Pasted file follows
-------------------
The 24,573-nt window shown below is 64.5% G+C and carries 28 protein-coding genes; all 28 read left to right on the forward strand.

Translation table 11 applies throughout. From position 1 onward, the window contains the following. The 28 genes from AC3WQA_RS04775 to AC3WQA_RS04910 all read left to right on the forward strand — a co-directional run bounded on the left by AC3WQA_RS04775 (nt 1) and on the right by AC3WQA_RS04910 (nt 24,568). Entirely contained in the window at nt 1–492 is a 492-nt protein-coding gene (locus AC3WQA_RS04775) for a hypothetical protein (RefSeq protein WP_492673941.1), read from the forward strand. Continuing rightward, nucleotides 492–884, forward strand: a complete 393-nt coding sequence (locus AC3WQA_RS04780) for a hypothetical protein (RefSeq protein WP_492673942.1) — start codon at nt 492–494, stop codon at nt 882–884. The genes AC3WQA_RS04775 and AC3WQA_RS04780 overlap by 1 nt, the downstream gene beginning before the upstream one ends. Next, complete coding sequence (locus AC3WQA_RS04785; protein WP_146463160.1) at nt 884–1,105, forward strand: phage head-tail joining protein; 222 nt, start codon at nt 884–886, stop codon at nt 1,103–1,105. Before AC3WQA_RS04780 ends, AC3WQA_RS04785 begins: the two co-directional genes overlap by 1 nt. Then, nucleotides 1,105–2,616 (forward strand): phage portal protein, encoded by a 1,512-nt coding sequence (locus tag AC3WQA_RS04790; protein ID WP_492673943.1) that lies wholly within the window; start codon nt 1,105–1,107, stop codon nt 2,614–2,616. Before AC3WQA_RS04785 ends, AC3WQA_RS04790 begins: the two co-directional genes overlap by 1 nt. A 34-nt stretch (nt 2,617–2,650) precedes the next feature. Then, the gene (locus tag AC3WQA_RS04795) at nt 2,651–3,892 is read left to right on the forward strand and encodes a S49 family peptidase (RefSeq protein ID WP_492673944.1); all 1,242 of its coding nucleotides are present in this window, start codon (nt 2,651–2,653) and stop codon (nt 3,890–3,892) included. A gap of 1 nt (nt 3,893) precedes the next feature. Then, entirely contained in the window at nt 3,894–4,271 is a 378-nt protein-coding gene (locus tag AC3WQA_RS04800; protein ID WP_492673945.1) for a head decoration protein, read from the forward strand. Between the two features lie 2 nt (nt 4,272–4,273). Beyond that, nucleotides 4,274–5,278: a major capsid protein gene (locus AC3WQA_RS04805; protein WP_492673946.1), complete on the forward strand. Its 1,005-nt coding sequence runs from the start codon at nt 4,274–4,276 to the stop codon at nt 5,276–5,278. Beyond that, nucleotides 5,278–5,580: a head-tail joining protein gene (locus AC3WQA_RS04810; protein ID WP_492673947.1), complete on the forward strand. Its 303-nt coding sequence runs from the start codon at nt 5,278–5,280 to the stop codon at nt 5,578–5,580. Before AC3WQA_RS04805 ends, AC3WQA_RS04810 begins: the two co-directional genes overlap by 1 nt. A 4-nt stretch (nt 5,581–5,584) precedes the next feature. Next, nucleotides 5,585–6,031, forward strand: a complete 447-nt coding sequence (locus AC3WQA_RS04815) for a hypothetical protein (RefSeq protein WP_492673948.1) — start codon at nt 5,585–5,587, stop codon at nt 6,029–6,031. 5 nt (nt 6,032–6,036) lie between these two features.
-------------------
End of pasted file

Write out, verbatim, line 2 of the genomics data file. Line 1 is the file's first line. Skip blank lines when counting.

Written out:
Translation table 11 applies throughout. From position 1 onward, the window contains the following. The 28 genes from AC3WQA_RS04775 to AC3WQA_RS04910 all read left to right on the forward strand — a co-directional run bounded on the left by AC3WQA_RS04775 (nt 1) and on the right by AC3WQA_RS04910 (nt 24,568). Entirely contained in the window at nt 1–492 is a 492-nt protein-coding gene (locus AC3WQA_RS04775) for a hypothetical protein (RefSeq protein WP_492673941.1), read from the forward strand. Continuing rightward, nucleotides 492–884, forward strand: a complete 393-nt coding sequence (locus AC3WQA_RS04780) for a hypothetical protein (RefSeq protein WP_492673942.1) — start codon at nt 492–494, stop codon at nt 882–884. The genes AC3WQA_RS04775 and AC3WQA_RS04780 overlap by 1 nt, the downstream gene beginning before the upstream one ends. Next, complete coding sequence (locus AC3WQA_RS04785; protein WP_146463160.1) at nt 884–1,105, forward strand: phage head-tail joining protein; 222 nt, start codon at nt 884–886, stop codon at nt 1,103–1,105. Before AC3WQA_RS04780 ends, AC3WQA_RS04785 begins: the two co-directional genes overlap by 1 nt. Then, nucleotides 1,105–2,616 (forward strand): phage portal protein, encoded by a 1,512-nt coding sequence (locus tag AC3WQA_RS04790; protein ID WP_492673943.1) that lies wholly within the window; start codon nt 1,105–1,107, stop codon nt 2,614–2,616. Before AC3WQA_RS04785 ends, AC3WQA_RS04790 begins: the two co-directional genes overlap by 1 nt. A 34-nt stretch (nt 2,617–2,650) precedes the next feature. Then, the gene (locus tag AC3WQA_RS04795) at nt 2,651–3,892 is read left to right on the forward strand and encodes a S49 family peptidase (RefSeq protein ID WP_492673944.1); all 1,242 of its coding nucleotides are present in this window, start codon (nt 2,651–2,653) and stop codon (nt 3,890–3,892) included. A gap of 1 nt (nt 3,893) precedes the next feature. Then, entirely contained in the window at nt 3,894–4,271 is a 378-nt protein-coding gene (locus tag AC3WQA_RS04800; protein ID WP_492673945.1) for a head decoration protein, read from the forward strand. Between the two features lie 2 nt (nt 4,272–4,273). Beyond that, nucleotides 4,274–5,278: a major capsid protein gene (locus AC3WQA_RS04805; protein WP_492673946.1), complete on the forward strand. Its 1,005-nt coding sequence runs from the start codon at nt 4,274–4,276 to the stop codon at nt 5,276–5,278. Beyond that, nucleotides 5,278–5,580: a head-tail joining protein gene (locus AC3WQA_RS04810; protein ID WP_492673947.1), complete on the forward strand. Its 303-nt coding sequence runs from the start codon at nt 5,278–5,280 to the stop codon at nt 5,578–5,580. Before AC3WQA_RS04805 ends, AC3WQA_RS04810 begins: the two co-directional genes overlap by 1 nt. A 4-nt stretch (nt 5,581–5,584) precedes the next feature. Next, nucleotides 5,585–6,031, forward strand: a complete 447-nt coding sequence (locus AC3WQA_RS04815) for a hypothetical protein (RefSeq protein WP_492673948.1) — start codon at nt 5,585–5,587, stop codon at nt 6,029–6,031. 5 nt (nt 6,032–6,036) lie between these two features.